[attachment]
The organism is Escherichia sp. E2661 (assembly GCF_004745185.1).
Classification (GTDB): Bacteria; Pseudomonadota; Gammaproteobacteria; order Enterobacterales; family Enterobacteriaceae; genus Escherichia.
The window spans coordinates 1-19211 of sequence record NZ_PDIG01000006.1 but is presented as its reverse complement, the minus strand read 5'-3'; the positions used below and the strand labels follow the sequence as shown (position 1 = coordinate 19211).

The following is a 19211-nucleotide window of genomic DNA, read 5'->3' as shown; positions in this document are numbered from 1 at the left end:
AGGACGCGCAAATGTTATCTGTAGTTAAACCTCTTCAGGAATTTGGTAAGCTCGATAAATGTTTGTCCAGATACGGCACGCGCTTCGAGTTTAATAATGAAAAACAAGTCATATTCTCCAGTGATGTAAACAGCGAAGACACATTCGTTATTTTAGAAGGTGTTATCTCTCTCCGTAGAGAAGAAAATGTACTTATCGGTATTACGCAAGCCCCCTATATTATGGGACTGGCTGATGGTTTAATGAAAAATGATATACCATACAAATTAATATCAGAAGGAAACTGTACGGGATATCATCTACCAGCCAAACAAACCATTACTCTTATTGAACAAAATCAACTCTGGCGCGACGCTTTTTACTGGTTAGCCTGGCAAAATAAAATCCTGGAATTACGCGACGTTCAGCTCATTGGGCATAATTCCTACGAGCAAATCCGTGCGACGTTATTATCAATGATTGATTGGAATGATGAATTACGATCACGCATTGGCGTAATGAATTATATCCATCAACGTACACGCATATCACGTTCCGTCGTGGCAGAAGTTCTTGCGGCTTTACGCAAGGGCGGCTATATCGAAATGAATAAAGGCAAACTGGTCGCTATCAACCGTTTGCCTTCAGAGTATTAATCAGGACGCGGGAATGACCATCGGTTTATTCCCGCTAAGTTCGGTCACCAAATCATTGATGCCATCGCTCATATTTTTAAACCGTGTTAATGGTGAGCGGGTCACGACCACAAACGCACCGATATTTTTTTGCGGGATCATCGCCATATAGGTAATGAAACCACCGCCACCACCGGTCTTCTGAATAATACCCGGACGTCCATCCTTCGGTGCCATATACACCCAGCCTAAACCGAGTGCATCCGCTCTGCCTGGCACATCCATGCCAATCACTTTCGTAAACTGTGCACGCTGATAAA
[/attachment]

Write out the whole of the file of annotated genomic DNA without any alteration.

The organism is Escherichia sp. E2661 (assembly GCF_004745185.1).
Classification (GTDB): Bacteria; Pseudomonadota; Gammaproteobacteria; order Enterobacterales; family Enterobacteriaceae; genus Escherichia.
The window spans coordinates 1-19211 of sequence record NZ_PDIG01000006.1 but is presented as its reverse complement, the minus strand read 5'-3'; the positions used below and the strand labels follow the sequence as shown (position 1 = coordinate 19211).

The following is a 19211-nucleotide window of genomic DNA, read 5'->3' as shown; positions in this document are numbered from 1 at the left end:
AGGACGCGCAAATGTTATCTGTAGTTAAACCTCTTCAGGAATTTGGTAAGCTCGATAAATGTTTGTCCAGATACGGCACGCGCTTCGAGTTTAATAATGAAAAACAAGTCATATTCTCCAGTGATGTAAACAGCGAAGACACATTCGTTATTTTAGAAGGTGTTATCTCTCTCCGTAGAGAAGAAAATGTACTTATCGGTATTACGCAAGCCCCCTATATTATGGGACTGGCTGATGGTTTAATGAAAAATGATATACCATACAAATTAATATCAGAAGGAAACTGTACGGGATATCATCTACCAGCCAAACAAACCATTACTCTTATTGAACAAAATCAACTCTGGCGCGACGCTTTTTACTGGTTAGCCTGGCAAAATAAAATCCTGGAATTACGCGACGTTCAGCTCATTGGGCATAATTCCTACGAGCAAATCCGTGCGACGTTATTATCAATGATTGATTGGAATGATGAATTACGATCACGCATTGGCGTAATGAATTATATCCATCAACGTACACGCATATCACGTTCCGTCGTGGCAGAAGTTCTTGCGGCTTTACGCAAGGGCGGCTATATCGAAATGAATAAAGGCAAACTGGTCGCTATCAACCGTTTGCCTTCAGAGTATTAATCAGGACGCGGGAATGACCATCGGTTTATTCCCGCTAAGTTCGGTCACCAAATCATTGATGCCATCGCTCATATTTTTAAACCGTGTTAATGGTGAGCGGGTCACGACCACAAACGCACCGATATTTTTTTGCGGGATCATCGCCATATAGGTAATGAAACCACCGCCACCACCGGTCTTCTGAATAATACCCGGACGTCCATCCTTCGGTGCCATATACACCCAGCCTAAACCGAGTGCATCCGCTCTGCCTGGCACATCCATGCCAATCACTTTCGTAAACTGTGCACGCTGATAAA